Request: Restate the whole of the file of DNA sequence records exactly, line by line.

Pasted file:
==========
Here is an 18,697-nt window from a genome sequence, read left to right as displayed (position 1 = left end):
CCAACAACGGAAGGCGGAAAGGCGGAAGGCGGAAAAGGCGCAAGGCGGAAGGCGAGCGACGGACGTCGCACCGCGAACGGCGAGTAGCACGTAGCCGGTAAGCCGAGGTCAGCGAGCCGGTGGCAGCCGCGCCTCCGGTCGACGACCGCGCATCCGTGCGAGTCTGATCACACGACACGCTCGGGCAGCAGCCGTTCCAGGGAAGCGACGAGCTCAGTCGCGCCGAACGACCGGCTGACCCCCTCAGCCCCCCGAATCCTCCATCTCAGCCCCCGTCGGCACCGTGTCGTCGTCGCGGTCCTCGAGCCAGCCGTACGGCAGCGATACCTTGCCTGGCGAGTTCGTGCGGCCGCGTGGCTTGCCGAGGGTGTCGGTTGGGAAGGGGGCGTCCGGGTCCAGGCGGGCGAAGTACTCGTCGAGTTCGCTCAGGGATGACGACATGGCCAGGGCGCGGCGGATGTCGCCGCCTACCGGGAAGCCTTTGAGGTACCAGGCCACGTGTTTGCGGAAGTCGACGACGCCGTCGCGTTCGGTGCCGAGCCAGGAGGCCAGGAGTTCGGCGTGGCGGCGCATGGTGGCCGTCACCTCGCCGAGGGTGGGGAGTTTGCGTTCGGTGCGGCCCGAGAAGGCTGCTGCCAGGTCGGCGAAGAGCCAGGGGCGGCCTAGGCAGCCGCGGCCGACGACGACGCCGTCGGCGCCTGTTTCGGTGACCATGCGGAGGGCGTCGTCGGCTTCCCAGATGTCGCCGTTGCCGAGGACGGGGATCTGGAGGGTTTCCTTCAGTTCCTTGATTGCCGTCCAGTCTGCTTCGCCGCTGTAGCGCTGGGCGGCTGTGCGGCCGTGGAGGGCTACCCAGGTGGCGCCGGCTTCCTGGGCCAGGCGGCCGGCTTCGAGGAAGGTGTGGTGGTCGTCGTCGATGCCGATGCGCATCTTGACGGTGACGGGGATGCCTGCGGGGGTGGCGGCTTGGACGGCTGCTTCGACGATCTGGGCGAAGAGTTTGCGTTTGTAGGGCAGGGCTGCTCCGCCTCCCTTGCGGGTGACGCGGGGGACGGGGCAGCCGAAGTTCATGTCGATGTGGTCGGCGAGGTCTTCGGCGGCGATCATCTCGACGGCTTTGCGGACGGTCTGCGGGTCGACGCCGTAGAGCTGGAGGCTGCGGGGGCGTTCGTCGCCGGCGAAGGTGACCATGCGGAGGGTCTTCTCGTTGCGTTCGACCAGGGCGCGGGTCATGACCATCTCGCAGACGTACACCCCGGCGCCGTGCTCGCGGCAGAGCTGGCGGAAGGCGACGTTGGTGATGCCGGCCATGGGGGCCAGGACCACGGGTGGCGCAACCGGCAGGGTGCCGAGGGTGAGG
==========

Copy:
Here is an 18,697-nt window from a genome sequence, read left to right as displayed (position 1 = left end):
CCAACAACGGAAGGCGGAAAGGCGGAAGGCGGAAAAGGCGCAAGGCGGAAGGCGAGCGACGGACGTCGCACCGCGAACGGCGAGTAGCACGTAGCCGGTAAGCCGAGGTCAGCGAGCCGGTGGCAGCCGCGCCTCCGGTCGACGACCGCGCATCCGTGCGAGTCTGATCACACGACACGCTCGGGCAGCAGCCGTTCCAGGGAAGCGACGAGCTCAGTCGCGCCGAACGACCGGCTGACCCCCTCAGCCCCCCGAATCCTCCATCTCAGCCCCCGTCGGCACCGTGTCGTCGTCGCGGTCCTCGAGCCAGCCGTACGGCAGCGATACCTTGCCTGGCGAGTTCGTGCGGCCGCGTGGCTTGCCGAGGGTGTCGGTTGGGAAGGGGGCGTCCGGGTCCAGGCGGGCGAAGTACTCGTCGAGTTCGCTCAGGGATGACGACATGGCCAGGGCGCGGCGGATGTCGCCGCCTACCGGGAAGCCTTTGAGGTACCAGGCCACGTGTTTGCGGAAGTCGACGACGCCGTCGCGTTCGGTGCCGAGCCAGGAGGCCAGGAGTTCGGCGTGGCGGCGCATGGTGGCCGTCACCTCGCCGAGGGTGGGGAGTTTGCGTTCGGTGCGGCCCGAGAAGGCTGCTGCCAGGTCGGCGAAGAGCCAGGGGCGGCCTAGGCAGCCGCGGCCGACGACGACGCCGTCGGCGCCTGTTTCGGTGACCATGCGGAGGGCGTCGTCGGCTTCCCAGATGTCGCCGTTGCCGAGGACGGGGATCTGGAGGGTTTCCTTCAGTTCCTTGATTGCCGTCCAGTCTGCTTCGCCGCTGTAGCGCTGGGCGGCTGTGCGGCCGTGGAGGGCTACCCAGGTGGCGCCGGCTTCCTGGGCCAGGCGGCCGGCTTCGAGGAAGGTGTGGTGGTCGTCGTCGATGCCGATGCGCATCTTGACGGTGACGGGGATGCCTGCGGGGGTGGCGGCTTGGACGGCTGCTTCGACGATCTGGGCGAAGAGTTTGCGTTTGTAGGGCAGGGCTGCTCCGCCTCCCTTGCGGGTGACGCGGGGGACGGGGCAGCCGAAGTTCATGTCGATGTGGTCGGCGAGGTCTTCGGCGGCGATCATCTCGACGGCTTTGCGGACGGTCTGCGGGTCGACGCCGTAGAGCTGGAGGCTGCGGGGGCGTTCGTCGCCGGCGAAGGTGACCATGCGGAGGGTCTTCTCGTTGCGTTCGACCAGGGCGCGGGTCATGACCATCTCGCAGACGTACACCCCGGCGCCGTGCTCGCGGCAGAGCTGGCGGAAGGCGACGTTGGTGATGCCGGCCATGGGGGCCAGGACCACGGGTGGCGCAACCGGCAGGGTGCCGAGGGTGAGG